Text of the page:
Colloquia

2019 HotSci at STScI

Wed 24 Jul 2019
Location:

Space Telescope Science Institute (STScI)
3700 San Martin Drive
Baltimore, MD 21218

Time:

2:45 PM - 4:00 PM

Contact Information:

Have questions? Please contact Martha Devaud.

Description:

Featuring Jeff Cummings on Constraining Stellar Rotation, Internal Mixing, and AGB Stars Using The Initial-Final Mass Relation and Carol Christian on Tactile 3D Astronomy.

Notes:

All talks are held on Wednesdays in the STScI John N. Bahcall Auditorium at 3:00 p.m. preceded by refreshments at 2:45 p.m.

Name: Jeff Cummings 
Title: Constraining Stellar Rotation, Internal Mixing, and AGB Stars Using The Initial-Final Mass Relation
Abstract: Analysis of white dwarfs, the remnants of a majority of stars, provide significant insight on the evolutionary processes that occur during a star's life. Because of their simple, typically pure hydrogen atmospheres, spectroscopic observations of white dwarfs allow straightforward determination of their masses, cooling ages, and atmospheric parameters. Observed in the contexts of known stellar populations, they can then be connected to the mass and characteristics of a star that would produce such a white dwarf. This initial-final mass relation now provides a powerful connection between stars from 0.85 to 7.5 Msun and the white dwarfs they form. As our understanding of this relation improves, in lower-mass stars (< 3 Msun) it is continuing to inform us about their poorly understood mass-loss rates, dredge-up processes, core-mass evolution, and their connection to carbon stars. In higher-mass stars (> 3 Msun) it is also beginning to directly constrain the effects of convective-core overshoot and rotation on core evolution, two processes that are difficult to model and up until now have been poorly constrained by observations.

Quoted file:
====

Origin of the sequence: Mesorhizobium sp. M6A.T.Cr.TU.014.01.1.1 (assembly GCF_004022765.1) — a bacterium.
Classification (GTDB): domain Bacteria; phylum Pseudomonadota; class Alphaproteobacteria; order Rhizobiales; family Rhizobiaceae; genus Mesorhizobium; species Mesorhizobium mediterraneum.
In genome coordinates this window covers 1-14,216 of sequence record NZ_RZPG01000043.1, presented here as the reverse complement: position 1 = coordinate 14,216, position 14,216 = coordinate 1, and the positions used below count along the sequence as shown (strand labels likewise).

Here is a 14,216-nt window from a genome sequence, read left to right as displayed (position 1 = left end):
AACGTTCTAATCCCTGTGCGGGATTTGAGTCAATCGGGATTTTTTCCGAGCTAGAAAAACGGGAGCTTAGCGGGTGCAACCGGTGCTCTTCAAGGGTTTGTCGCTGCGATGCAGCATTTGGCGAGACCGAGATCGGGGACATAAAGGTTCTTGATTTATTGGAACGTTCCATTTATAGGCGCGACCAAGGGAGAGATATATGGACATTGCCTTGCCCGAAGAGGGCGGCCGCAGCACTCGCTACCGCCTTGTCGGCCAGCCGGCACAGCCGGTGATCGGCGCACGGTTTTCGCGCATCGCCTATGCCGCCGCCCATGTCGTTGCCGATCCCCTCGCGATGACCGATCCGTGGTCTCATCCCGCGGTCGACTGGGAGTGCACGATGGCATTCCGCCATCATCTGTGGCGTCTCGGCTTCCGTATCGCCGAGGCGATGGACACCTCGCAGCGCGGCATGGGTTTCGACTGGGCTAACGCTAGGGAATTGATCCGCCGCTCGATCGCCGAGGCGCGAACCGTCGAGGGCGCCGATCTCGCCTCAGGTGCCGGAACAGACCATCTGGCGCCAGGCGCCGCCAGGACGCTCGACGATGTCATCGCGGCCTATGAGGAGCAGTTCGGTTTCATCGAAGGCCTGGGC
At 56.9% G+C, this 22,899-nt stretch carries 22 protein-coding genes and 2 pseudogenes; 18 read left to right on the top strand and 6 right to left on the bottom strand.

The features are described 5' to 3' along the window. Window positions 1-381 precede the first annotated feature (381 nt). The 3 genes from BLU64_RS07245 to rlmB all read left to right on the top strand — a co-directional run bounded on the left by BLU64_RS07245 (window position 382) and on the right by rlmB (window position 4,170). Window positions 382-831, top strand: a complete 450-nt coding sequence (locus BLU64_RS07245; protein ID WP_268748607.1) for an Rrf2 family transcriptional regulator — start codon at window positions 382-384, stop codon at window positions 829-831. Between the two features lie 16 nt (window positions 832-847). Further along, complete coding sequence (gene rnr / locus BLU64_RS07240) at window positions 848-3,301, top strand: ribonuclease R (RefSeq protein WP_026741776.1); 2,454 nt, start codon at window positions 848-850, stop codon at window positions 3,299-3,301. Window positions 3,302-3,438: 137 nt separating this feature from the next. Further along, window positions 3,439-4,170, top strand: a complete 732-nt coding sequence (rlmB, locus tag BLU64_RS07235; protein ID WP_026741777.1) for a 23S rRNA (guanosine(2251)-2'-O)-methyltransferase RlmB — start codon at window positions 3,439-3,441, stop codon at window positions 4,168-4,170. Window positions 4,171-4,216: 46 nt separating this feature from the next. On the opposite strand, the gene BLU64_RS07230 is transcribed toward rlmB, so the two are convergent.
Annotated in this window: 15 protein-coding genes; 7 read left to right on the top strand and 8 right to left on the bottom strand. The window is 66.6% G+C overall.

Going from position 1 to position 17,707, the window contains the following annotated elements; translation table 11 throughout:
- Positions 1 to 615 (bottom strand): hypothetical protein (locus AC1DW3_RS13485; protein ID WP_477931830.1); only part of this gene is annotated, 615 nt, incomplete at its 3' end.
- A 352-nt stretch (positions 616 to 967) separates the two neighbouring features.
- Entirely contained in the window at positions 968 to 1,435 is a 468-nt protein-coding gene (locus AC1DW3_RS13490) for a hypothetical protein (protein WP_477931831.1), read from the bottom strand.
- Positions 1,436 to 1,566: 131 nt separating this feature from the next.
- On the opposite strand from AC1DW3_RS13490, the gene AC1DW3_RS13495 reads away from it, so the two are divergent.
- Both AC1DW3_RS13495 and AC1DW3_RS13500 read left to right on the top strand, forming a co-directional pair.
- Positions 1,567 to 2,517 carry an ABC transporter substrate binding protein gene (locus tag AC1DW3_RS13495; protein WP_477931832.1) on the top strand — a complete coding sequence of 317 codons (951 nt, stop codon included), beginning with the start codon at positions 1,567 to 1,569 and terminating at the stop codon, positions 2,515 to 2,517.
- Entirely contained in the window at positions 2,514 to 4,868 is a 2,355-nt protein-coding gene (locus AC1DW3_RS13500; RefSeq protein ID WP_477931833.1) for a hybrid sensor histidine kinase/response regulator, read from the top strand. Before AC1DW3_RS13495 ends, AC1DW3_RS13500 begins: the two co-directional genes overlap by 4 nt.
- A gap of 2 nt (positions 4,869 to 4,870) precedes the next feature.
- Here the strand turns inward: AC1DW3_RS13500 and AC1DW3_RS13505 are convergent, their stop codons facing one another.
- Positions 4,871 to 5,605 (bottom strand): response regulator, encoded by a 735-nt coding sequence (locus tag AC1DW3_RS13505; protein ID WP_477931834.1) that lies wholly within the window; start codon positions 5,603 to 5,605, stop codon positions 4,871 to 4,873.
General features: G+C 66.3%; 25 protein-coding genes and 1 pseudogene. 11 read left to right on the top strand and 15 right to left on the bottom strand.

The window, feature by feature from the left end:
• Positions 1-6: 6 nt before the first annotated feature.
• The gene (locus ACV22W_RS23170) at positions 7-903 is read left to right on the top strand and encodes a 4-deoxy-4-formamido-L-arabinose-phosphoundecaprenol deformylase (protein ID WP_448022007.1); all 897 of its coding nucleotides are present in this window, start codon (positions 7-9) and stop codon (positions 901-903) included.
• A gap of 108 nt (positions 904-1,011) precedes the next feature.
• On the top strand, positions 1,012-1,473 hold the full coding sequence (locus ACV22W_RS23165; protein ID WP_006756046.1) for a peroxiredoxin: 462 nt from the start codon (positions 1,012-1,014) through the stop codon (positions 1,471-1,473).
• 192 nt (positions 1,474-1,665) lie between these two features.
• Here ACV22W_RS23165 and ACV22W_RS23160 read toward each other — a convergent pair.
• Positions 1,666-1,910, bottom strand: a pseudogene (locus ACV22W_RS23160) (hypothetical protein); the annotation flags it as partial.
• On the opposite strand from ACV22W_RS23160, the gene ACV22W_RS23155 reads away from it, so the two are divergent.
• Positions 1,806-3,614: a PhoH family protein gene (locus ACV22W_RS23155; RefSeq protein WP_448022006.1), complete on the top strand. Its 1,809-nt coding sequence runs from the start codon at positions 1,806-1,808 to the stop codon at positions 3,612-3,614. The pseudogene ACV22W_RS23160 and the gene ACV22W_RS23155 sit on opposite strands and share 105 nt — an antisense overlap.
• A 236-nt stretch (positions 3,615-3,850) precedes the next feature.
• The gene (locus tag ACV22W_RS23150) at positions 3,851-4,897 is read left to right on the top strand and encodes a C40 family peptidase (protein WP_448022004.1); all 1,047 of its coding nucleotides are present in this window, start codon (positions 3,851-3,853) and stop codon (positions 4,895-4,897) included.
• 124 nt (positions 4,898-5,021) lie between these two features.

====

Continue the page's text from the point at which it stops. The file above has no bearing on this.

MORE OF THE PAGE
Name: Carol Christian 
Title: Tactile 3D Astronomy 
Abstract: We are using a unique process developed at STScI to transform Hubble images into tactile touchable 3D representations. These prints represent the spatial extent of the objects as seen in the sky, as well as the intensity of the radiation emitted as a surrogate for the amount of mass present in the object. Obviously this is not a strict representation of structure and physics, but neither are color images of astronomical objects. Our approach, different than others producing 3D prints, is to use HST data to represent the main features of the objects (stars, gas, dust, spiral structure, filamentary structures) and to add specific, unique, textures to the 3D prints so that the features can be identified by touch. The goal is to enable visually impaired students, but also others, to experience and learn about astronomy in a way that does not rely on vision. Our main scientific data is drawn from studies of star clusters and galaxies.